School kids chip in for anti-dam campaign
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INQUIRER SOUTHERN LUZON
Inquirer Southern Luzon : School kids chip in for anti-dam campaign
By Delfin Mallari Jr.
Posted date: September 19, 2007
LUCENA CITY – Schoolchildren in northern Quezon towns are contributing a few pesos of their daily cash allowance to help fund a campaign against government dam projects in the Sierra Madre mountain rivers and avert a possible environmental disaster.
“Grade school children have all been made aware of the importance of their signatures in the petition,” Pol Derillo, board chair of the Metro Infanta Foundation (MIF), said in a report posted in the group’s website over the weekend. “Some of them even made a vow to contribute a portion of their ‘baon’ just to show commitment.”
Chyrralenin Suapero, a Grade 2 pupil of the Disciple Christian School in Infanta, said she was aware of the danger posed by the dams once these are completed. “I’m afraid that it will again bring floods to our town. I don’t want that to happen,” she said in Filipino.
Aside from signing the petition, Suapero said she contributed P5 from her P20 daily school allowance to support the anti-dam campaign. “My schoolmates have also affixed their signatures. Some of them also gave portions of their allowance. And we’re all willing to contribute more to stop the dams,” she said.
Her aunt, Shirley Valenzuela, said the girl had been extremely afraid of the prospect of their town being flooded again. “Their house was fully submerged during the 2004 flash floods. Only the roof was left visible in the flood,” she said.
In November 2004, landslides and rampaging floods from the Sierra Madre submerged most parts of Infanta and General Nakar towns, killing hundreds of people and destroying millions of pesos worth of property.
Since last month, the environmental group Task Force Sierra Madre (TFSM) has been conducting a signature drive among the residents of Real, Infanta and General Nakar (RIN) to stop the government’s plan to resurrect the Laiban dam project and construct the Kanan B-1 dam for a proposed hydroelectric plant.
Derillo said the signatures would be submitted to President Macapagal-Arroyo and other concerned government officials.
“Before we asked the people, especially the schoolchildren, to sign the petition, we fully explained to them the contents of the document. The teachers painstakingly clarified and translated every word of the petition to their students for their full understanding,” he said.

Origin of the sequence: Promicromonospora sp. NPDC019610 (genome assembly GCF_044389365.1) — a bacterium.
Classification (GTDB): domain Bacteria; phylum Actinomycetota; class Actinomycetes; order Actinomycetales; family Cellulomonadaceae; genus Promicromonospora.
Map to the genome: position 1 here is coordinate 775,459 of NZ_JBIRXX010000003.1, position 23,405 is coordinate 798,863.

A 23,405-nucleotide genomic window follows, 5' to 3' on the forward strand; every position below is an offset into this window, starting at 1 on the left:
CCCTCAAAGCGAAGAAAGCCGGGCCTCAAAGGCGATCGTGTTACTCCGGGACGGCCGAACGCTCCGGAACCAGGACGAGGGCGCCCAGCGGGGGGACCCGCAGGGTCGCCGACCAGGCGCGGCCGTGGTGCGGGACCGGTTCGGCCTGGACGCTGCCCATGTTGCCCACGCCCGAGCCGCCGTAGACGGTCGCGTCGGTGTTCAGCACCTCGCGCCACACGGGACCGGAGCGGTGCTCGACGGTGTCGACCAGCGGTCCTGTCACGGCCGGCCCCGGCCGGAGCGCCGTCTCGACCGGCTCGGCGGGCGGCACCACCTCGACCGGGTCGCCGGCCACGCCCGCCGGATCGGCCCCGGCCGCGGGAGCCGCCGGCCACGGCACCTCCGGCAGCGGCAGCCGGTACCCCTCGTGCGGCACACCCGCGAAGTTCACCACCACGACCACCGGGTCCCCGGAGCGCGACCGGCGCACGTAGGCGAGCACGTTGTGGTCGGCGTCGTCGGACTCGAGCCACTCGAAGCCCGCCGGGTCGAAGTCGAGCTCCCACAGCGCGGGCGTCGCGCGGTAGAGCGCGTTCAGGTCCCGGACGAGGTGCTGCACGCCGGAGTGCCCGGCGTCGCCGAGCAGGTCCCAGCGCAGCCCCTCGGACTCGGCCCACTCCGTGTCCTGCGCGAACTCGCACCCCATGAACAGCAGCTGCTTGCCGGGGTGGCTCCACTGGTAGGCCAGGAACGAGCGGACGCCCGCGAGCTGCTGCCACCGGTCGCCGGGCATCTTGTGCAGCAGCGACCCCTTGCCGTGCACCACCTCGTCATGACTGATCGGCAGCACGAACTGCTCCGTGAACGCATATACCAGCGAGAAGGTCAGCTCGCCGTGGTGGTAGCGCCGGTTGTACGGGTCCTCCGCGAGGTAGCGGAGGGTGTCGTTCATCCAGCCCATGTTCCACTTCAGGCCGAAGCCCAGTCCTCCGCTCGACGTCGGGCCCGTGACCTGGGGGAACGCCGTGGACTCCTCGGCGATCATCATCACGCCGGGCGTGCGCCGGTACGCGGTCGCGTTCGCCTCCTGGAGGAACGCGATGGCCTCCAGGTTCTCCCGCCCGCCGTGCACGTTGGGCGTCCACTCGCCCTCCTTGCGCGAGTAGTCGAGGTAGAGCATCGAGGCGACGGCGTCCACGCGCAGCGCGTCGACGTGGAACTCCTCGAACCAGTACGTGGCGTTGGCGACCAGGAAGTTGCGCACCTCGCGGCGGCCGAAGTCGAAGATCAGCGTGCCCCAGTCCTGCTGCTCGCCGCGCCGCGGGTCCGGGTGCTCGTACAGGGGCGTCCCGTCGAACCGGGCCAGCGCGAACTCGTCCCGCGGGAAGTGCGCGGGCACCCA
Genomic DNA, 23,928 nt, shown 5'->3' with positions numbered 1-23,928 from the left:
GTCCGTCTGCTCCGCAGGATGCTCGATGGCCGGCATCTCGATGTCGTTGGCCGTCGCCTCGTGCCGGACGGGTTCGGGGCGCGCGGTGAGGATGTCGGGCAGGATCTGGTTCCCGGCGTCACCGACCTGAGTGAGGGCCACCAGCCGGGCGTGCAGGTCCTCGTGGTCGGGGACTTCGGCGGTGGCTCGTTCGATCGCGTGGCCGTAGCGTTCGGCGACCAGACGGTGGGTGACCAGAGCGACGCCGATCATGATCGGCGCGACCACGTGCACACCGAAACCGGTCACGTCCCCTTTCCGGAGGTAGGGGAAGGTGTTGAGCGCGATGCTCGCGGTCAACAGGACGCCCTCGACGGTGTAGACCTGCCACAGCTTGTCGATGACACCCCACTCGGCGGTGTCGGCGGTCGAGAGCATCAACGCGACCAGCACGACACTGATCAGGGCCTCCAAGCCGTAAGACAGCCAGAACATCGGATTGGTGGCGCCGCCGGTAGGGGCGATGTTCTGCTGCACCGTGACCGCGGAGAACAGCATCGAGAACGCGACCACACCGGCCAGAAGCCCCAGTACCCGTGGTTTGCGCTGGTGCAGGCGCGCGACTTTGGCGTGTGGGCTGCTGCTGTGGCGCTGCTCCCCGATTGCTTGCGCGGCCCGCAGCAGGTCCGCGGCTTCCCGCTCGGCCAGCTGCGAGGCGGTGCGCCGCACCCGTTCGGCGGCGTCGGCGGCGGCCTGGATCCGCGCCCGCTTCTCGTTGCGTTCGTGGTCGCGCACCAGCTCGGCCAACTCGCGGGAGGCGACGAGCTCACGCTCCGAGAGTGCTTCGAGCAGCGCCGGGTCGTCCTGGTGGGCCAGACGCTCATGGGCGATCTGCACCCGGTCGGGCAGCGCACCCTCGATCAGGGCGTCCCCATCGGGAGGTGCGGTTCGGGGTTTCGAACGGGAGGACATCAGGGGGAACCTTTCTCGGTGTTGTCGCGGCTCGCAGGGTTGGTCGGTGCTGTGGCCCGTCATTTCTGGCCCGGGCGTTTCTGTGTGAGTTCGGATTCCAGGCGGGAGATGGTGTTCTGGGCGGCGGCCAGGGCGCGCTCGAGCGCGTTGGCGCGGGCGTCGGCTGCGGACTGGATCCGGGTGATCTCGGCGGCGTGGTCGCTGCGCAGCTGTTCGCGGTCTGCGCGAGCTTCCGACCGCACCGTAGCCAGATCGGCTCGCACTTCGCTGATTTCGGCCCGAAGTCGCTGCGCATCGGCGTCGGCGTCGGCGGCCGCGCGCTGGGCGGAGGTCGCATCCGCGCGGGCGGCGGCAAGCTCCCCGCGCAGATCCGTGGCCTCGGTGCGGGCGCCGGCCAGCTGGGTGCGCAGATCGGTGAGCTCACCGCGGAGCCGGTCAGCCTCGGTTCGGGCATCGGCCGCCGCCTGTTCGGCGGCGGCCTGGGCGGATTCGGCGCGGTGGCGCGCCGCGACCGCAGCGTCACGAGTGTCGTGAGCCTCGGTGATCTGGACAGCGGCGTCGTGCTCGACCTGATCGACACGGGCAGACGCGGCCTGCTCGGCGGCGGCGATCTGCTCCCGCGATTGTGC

The Laiban dam, a project of the national government and the Manila Waterworks and Sewerage System, is designed to divert water from the Kaliwa River in the Sierra Madre and augment supply to Metro Manila.
It was supposedly part of the late dictator Ferdinand Marcos’ plan of building an industrial complex in northeastern Luzon, but due to strong opposition from indigenous peoples, it was shelved. Only two diversion tunnels are left and serve as reminders of the aborted project.
The Kanan B-1 dam is intended to harness the resources of the Kanan River for a hydroelectric plant.
The Kaliwa and Kanan rivers are major tributaries of the Agos River that runs along General Nakar and Infanta.
One of the main arguments against the projects is that these lie between the Marikina and Real-Infanta fault lines.
Derillo warned that the dams could bring floods to the RIN area, particularly Infanta, considering the size of the Laiban dam and its water-holding capacity.
The Laiban dam will be 113 meters high and 500 meters wide, and its vast water reservoir can cover seven villages in Tanay, Rizal and Barangay Lumutan in General Nakar. The Kanan B-1 dam is smaller but with a diagonal tunnel that will run towards the northern area of Sierra Madre where the turbine to generate electricity will be constructed.
The risk arises from the fact that both the Laiban and Kanan B-1 structures will be 20 and 10 kilometers away, respectively, from the Infanta fault line, according to Derillo.
During an Intensity 7 earthquake, the dams might crack and submerge the whole of Infanta, he said.
Citing studies conducted by three Chinese scientists sent by the United Nations to Infanta in 1996, as well as data from the Philippine Institute of Volcanology and Seismology, Derillo said the cracks in the fault line are active and might have a direct link to the Intensity 8 earthquake in 1880.
He noted that the whole RIN area suffered an unprecedented destruction to as far as Mauban town in the south and Intramuros, Manila, in the west.
The bell towers of the San Agustin Church and the Manila Cathedral were broken during that earthquake, Derillo said. The first churches in Infanta and in Mauban were also destroyed, he added.
“Given the risk of losing human lives, destruction of property and the continued disintegration of the environment, every resident should weigh these consequences with the so-called progress and/or even with the highest proof of structural integrity of the projects,” he said.
“Why gamble human lives in the name of progress when the safety standards are highly vulnerable to compromise, oversight and corruption?”
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